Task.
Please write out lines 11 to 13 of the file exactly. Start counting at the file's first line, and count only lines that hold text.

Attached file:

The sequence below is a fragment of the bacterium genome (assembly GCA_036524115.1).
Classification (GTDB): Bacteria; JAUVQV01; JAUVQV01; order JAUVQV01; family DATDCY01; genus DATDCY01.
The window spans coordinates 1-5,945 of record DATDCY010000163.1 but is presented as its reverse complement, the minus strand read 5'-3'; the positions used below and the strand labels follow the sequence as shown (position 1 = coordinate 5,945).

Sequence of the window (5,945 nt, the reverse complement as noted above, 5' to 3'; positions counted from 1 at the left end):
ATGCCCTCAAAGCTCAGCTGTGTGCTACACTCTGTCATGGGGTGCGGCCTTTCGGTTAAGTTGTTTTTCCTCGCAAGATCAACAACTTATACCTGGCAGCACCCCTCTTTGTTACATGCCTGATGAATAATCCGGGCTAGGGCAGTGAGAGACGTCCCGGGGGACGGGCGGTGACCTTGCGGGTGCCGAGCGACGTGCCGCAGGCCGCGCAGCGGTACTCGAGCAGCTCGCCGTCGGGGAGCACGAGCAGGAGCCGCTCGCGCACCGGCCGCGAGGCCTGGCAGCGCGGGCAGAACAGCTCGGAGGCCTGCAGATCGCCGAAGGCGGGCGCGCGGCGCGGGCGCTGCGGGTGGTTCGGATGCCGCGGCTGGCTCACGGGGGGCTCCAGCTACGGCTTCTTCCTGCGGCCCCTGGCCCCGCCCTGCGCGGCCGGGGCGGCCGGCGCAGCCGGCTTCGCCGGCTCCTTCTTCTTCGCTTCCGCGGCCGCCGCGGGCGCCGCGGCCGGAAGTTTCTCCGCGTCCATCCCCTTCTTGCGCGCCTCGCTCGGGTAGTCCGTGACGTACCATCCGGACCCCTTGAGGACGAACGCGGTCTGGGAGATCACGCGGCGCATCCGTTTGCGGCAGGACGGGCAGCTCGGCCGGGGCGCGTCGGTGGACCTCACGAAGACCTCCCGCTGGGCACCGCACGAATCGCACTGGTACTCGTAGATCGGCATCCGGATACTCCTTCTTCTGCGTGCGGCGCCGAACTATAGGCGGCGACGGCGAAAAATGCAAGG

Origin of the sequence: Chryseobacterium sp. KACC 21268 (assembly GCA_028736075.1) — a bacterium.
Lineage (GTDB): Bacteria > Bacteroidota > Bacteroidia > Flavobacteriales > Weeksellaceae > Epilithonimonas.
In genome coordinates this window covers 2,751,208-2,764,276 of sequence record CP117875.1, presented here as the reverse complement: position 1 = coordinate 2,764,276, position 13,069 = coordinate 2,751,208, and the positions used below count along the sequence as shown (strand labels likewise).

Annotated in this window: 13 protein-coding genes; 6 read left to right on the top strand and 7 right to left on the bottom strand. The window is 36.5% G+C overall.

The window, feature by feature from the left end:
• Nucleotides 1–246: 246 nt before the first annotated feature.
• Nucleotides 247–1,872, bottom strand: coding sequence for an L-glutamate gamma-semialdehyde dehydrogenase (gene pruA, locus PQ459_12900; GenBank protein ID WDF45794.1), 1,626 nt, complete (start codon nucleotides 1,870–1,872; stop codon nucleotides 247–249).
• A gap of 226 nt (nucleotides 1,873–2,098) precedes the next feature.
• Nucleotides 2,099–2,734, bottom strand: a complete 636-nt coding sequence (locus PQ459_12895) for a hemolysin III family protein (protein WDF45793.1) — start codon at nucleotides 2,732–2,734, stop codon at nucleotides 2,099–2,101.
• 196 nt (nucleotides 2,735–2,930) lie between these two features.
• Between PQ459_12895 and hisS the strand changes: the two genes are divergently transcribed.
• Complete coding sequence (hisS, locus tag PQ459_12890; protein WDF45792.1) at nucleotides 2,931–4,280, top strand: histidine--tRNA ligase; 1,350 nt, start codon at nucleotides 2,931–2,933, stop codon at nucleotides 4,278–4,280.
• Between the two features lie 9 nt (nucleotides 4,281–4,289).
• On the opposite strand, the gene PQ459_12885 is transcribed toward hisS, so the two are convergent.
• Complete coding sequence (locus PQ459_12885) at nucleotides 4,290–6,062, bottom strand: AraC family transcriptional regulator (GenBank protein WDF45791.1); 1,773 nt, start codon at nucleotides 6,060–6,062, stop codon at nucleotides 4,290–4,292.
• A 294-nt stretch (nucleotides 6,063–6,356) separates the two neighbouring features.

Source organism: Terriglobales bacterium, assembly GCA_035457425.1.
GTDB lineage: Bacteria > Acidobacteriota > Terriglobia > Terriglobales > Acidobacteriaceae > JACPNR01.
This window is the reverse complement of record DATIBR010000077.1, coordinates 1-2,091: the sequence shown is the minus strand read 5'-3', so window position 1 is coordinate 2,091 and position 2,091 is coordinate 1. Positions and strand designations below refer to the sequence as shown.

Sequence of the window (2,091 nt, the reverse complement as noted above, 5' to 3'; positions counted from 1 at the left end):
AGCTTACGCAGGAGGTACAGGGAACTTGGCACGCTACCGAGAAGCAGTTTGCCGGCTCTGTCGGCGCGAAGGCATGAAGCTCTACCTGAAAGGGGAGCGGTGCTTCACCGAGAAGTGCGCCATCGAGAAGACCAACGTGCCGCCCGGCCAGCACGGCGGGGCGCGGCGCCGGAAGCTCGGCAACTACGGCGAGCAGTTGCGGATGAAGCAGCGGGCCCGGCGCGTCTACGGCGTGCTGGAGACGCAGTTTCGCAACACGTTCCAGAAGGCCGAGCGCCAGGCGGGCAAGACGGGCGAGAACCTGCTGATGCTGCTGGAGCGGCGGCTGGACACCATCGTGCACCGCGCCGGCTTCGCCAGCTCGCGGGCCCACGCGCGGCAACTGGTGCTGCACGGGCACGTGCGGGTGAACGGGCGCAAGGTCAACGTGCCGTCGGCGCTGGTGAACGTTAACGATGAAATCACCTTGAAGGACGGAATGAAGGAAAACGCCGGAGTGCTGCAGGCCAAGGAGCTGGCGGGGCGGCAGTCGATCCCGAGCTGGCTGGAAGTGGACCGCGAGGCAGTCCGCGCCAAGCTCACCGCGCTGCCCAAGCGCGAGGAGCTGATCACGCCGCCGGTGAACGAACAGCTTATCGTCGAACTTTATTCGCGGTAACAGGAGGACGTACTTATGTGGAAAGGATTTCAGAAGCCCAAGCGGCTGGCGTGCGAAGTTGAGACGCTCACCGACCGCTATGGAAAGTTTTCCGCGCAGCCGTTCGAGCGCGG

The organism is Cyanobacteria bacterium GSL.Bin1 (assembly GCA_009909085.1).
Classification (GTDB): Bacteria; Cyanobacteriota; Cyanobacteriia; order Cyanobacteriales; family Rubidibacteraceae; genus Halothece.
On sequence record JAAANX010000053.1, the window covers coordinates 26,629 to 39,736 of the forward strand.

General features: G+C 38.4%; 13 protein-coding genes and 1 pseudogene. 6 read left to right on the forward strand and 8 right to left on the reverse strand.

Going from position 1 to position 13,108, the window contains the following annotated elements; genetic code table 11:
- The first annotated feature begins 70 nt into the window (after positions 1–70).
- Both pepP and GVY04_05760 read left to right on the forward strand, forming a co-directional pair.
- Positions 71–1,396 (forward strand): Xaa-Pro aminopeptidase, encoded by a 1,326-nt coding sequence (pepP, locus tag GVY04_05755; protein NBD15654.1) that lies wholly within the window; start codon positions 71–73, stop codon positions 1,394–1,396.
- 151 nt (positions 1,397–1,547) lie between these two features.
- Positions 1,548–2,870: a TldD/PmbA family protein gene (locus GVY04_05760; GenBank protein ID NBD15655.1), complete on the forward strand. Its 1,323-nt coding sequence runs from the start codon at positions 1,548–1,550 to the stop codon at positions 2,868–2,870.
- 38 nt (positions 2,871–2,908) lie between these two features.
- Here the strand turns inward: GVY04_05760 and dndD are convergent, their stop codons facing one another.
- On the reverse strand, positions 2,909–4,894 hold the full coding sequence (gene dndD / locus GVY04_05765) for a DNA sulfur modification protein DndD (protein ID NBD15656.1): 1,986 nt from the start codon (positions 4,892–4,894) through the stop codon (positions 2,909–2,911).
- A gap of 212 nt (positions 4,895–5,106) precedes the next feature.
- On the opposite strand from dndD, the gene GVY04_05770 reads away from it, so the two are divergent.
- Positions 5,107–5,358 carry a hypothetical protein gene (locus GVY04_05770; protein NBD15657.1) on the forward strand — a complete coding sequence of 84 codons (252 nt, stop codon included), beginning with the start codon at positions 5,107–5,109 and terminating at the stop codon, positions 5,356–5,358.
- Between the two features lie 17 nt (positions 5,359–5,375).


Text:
• Nucleotides 1–246: 246 nt before the first annotated feature.
• Nucleotides 247–1,872, bottom strand: coding sequence for an L-glutamate gamma-semialdehyde dehydrogenase (gene pruA, locus PQ459_12900; GenBank protein ID WDF45794.1), 1,626 nt, complete (start codon nucleotides 1,870–1,872; stop codon nucleotides 247–249).
• A gap of 226 nt (nucleotides 1,873–2,098) precedes the next feature.